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Dennis grew up in a village outside Swansea, where life was very much integrated with the church. His father was a member of the Swansea Police Force, having served in the Grenadier Guards during WW1. Dennis shared a hobby with his father; both were amateur radio enthusiasts and it was this that led to an ambition to join the Royal Air Force as a pilot. This ambition was to be partly-realised in July 1940 when Dennis was recruited as a radio operator and trained to operate the ground to air RDF communication system.
Dennis still longed to become a member of the air crew and was accepted for training in May 1941. However, it was not to be and Dennis received orders that he was being posted abroad. The shortage of trained radio operators in the RAF took priority over his personal ambitions to fly.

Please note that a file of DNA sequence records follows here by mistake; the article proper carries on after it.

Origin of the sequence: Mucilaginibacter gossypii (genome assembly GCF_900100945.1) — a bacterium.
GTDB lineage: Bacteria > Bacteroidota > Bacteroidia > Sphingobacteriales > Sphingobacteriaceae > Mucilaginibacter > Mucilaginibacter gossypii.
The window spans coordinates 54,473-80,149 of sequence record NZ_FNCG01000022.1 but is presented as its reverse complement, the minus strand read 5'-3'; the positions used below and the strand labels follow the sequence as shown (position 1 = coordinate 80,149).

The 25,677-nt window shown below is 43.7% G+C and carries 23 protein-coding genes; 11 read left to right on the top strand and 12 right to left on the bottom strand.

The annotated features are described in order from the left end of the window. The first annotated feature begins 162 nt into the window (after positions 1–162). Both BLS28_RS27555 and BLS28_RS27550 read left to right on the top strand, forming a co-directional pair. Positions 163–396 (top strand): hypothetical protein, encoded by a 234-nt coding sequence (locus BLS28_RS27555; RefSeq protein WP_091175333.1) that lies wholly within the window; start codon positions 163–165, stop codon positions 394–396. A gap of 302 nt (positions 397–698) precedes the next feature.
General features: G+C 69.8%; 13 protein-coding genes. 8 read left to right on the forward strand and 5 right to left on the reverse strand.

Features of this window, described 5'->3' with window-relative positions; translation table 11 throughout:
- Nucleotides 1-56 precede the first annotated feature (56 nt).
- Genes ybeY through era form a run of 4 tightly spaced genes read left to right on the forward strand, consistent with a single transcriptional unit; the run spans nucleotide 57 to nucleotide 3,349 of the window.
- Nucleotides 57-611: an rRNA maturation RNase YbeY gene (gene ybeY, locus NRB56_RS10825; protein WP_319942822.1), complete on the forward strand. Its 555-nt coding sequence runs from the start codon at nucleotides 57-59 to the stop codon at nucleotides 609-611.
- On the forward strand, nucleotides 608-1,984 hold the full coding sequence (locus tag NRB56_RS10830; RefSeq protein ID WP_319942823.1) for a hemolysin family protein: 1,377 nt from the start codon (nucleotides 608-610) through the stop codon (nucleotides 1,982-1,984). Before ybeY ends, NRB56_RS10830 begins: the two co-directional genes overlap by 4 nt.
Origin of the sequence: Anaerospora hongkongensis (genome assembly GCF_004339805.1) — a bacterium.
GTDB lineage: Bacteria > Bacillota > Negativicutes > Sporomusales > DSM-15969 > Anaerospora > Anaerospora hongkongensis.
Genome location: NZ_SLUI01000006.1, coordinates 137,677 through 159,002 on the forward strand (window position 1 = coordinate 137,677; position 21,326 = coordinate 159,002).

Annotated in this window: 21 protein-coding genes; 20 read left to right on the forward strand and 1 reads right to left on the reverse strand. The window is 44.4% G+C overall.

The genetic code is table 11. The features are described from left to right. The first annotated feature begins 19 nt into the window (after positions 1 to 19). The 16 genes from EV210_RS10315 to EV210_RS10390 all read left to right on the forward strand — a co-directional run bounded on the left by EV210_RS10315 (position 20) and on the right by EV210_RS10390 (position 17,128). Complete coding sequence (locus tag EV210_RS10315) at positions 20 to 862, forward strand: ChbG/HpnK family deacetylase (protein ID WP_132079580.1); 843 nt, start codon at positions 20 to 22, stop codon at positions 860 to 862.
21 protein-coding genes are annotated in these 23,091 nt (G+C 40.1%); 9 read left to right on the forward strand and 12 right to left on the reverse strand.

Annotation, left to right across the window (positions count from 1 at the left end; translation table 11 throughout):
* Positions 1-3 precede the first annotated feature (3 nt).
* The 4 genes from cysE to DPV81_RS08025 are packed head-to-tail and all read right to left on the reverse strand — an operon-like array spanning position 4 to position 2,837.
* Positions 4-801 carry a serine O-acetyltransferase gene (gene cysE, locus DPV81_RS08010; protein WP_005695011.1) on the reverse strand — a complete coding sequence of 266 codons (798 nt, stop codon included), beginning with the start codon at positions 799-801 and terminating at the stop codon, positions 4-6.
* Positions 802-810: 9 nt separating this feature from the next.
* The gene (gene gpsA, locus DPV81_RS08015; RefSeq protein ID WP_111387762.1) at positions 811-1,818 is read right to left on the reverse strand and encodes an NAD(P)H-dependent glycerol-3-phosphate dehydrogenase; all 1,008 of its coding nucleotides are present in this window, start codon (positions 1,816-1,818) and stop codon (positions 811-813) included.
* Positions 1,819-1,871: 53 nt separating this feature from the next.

Dennis’s journey was an explosive one. He was on board a ship which formed part of ‘Operation Substance’ when this ship sunk off the coast of Gibraltar. Taking to a lifeboat Dennis was then transferred onto a much larger Cruiser which came under sustained attack before reaching Malta. For the next three years, Dennis served on the Islands of Malta and Gozo experiencing narrow escapes under the constant bombardment of the Italian and German Air Forces.

Upon his return to the UK in 1944, Dennis was posted to various RAF stations and eventually found himself in charge of a VHF/DF unit on the east coast of Hemsby at a time when the German V1 and V2 bombs were active. Dennis was injured when a V1 buzzbomb fell near to a vehicle he was in, leading to three months in the RAF hospital at Ely.
After demob, Dennis returned to Swansea and civilian life in August 1946. He took up a position with the London Insurance Company, with whom he had been an insurance clerk before joining the RAF. He moved to Pembroke, married his wife Beryl and had two children. Today, Dennis still lives in Pembroke.

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